The Port of Parnu lies on the banks of the Parnu River on the eastern shores of the Gulf of Riga off the Baltic Sea in southwestern Estonia. It is a popular tourist destination and beach resort served by many restaurants and fine hotels. It is also a center for light industries producing food, wood products, and leather. Known as “Estonia’s Summer Capital,” about 44 thousand people lived there in 2004.
The Port of Parnu is an important regional harbor serving the southwestern Estonia hinterlands, which provide much of the raw materials exported through Estonian ports. Parnu Sadam AS is the port authority that owns the basic infrastructure of the port and manages ocean-going traffic. Parnu Bay is ice-bound in the winter, and ice-breakers are used to keep the port open.
There is evidence of human habitation in the area at the mouth of the Parnu River as early as 8500 BC, and there was a human settlement there in 7000 BC. By 1000 AD, there was a “modern” settlement at the mouth of the Reiu River. The Port of Parnu was first mentioned in historical records in 1241 AD, and the dome church of the Episcopal Osilian Diocese was opened in 1251. The village was destroyed in 1263 by the Lithuanians, and then the new Parnu was established on the Parnu River in 1265 by the master of the Teutonic Order.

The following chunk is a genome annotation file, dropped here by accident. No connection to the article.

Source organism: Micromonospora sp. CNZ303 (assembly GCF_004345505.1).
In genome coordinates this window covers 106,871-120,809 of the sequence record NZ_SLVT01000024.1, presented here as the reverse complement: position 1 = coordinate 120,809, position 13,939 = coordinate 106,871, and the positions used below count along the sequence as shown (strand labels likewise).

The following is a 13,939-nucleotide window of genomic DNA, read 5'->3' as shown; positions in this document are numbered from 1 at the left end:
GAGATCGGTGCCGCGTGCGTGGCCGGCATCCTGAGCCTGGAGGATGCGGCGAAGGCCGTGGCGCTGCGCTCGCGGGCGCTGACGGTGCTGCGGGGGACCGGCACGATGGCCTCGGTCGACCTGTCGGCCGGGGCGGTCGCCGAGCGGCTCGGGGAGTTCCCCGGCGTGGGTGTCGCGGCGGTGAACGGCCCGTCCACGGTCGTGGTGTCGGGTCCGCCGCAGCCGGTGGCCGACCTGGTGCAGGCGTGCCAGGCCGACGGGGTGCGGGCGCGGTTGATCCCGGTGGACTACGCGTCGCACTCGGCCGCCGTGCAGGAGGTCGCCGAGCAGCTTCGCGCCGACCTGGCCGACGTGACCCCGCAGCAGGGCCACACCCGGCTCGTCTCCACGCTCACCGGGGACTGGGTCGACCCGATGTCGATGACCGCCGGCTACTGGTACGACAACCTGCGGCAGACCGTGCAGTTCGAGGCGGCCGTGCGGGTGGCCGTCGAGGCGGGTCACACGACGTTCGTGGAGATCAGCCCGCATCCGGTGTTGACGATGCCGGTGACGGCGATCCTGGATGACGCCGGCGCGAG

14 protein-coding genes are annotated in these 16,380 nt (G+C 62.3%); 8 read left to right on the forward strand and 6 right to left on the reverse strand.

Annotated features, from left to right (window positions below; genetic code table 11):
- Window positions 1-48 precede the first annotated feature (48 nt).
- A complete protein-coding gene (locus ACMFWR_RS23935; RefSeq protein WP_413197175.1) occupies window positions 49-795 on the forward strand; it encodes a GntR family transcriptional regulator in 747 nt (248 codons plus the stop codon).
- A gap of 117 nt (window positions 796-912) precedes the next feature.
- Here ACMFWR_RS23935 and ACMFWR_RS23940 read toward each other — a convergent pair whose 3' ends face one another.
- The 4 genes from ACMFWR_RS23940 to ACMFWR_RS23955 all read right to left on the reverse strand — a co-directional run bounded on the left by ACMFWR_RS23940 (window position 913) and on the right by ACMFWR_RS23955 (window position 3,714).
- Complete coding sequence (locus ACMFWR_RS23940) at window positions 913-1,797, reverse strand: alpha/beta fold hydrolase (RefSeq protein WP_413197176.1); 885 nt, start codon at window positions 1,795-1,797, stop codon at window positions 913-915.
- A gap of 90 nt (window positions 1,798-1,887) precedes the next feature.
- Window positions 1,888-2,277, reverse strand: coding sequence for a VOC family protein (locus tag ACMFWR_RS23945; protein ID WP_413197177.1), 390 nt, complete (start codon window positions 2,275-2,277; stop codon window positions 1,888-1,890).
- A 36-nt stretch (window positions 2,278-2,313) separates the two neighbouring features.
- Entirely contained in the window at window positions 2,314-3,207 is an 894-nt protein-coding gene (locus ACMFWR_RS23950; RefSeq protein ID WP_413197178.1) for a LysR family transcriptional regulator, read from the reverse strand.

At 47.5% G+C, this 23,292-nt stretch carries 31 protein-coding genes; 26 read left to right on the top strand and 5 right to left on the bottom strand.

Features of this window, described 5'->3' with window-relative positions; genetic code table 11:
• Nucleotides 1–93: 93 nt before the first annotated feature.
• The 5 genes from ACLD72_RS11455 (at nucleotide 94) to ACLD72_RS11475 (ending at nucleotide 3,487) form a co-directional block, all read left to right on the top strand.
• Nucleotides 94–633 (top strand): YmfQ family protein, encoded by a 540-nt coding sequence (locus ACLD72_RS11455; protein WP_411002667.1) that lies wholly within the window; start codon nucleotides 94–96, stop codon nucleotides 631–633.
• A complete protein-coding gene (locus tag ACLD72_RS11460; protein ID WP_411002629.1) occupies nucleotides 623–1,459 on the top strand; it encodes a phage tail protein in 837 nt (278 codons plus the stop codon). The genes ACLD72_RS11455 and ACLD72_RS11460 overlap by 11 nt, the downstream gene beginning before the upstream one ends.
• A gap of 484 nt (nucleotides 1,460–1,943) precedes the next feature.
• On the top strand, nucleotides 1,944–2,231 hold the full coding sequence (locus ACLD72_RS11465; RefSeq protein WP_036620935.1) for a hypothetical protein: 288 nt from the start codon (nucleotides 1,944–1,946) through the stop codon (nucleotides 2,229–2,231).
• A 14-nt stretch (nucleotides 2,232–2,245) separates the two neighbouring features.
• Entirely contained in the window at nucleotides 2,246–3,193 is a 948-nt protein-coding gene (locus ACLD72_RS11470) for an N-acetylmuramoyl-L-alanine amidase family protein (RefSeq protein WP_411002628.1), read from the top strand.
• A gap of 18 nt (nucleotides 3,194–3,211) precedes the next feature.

It was controlled by the Polish-Lithuanian Commonwealth from 1560 to 1617. In the early 16th Century during the reformation movement, churches were taken over by the local town council, ultimately leading to a civil war. 1560 saw the beginning of an era of wars that lasted until 1617 when the Swedes occupied the town. By 1696, the town had doubled in size, and the town wall was finished. In 1710, the Swedes surrendered to Russian armies, and the Black Plague hit the town.
In 1779, the construction of sailing ships started at Heinrich Harder & Co. In the early 19th Century, the first bathing establishment was opened in the village, and the first regular newspaper soon followed.
In 1837, local businessmen opened a bathing establishment from an old tavern near the beach. Opened the next year, the spa had bathrooms where visitors could have baths in hot seawater in the summer and saunas in the winter. Today’s stone Parnu Mud Baths was erected on that site in 1927, and wings were added for more baths and a pool.